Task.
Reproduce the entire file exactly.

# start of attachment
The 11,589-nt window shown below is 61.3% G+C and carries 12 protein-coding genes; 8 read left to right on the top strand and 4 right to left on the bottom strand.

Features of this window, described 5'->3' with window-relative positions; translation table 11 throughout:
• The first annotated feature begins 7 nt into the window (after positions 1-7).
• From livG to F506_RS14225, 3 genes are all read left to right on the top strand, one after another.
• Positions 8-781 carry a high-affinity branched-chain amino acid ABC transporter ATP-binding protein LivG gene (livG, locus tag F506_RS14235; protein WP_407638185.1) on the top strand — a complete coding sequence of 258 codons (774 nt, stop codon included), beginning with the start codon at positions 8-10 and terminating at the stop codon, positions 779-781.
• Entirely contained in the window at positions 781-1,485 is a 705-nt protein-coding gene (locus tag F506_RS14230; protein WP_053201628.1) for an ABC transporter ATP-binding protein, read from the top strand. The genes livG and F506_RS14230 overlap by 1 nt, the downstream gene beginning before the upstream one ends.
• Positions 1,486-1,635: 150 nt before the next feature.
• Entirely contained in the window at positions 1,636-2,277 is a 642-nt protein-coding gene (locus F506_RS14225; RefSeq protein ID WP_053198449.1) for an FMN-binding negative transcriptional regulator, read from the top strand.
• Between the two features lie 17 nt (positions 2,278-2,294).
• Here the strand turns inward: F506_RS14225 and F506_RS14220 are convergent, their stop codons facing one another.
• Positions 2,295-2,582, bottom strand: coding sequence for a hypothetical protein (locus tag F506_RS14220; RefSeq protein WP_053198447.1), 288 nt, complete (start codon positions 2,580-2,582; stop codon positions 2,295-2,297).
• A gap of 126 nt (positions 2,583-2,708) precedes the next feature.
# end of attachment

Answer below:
The 11,589-nt window shown below is 61.3% G+C and carries 12 protein-coding genes; 8 read left to right on the top strand and 4 right to left on the bottom strand.

Features of this window, described 5'->3' with window-relative positions; translation table 11 throughout:
• The first annotated feature begins 7 nt into the window (after positions 1-7).
• From livG to F506_RS14225, 3 genes are all read left to right on the top strand, one after another.
• Positions 8-781 carry a high-affinity branched-chain amino acid ABC transporter ATP-binding protein LivG gene (livG, locus tag F506_RS14235; protein WP_407638185.1) on the top strand — a complete coding sequence of 258 codons (774 nt, stop codon included), beginning with the start codon at positions 8-10 and terminating at the stop codon, positions 779-781.
• Entirely contained in the window at positions 781-1,485 is a 705-nt protein-coding gene (locus tag F506_RS14230; protein WP_053201628.1) for an ABC transporter ATP-binding protein, read from the top strand. The genes livG and F506_RS14230 overlap by 1 nt, the downstream gene beginning before the upstream one ends.
• Positions 1,486-1,635: 150 nt before the next feature.
• Entirely contained in the window at positions 1,636-2,277 is a 642-nt protein-coding gene (locus F506_RS14225; RefSeq protein ID WP_053198449.1) for an FMN-binding negative transcriptional regulator, read from the top strand.
• Between the two features lie 17 nt (positions 2,278-2,294).
• Here the strand turns inward: F506_RS14225 and F506_RS14220 are convergent, their stop codons facing one another.
• Positions 2,295-2,582, bottom strand: coding sequence for a hypothetical protein (locus tag F506_RS14220; RefSeq protein WP_053198447.1), 288 nt, complete (start codon positions 2,580-2,582; stop codon positions 2,295-2,297).
• A gap of 126 nt (positions 2,583-2,708) precedes the next feature.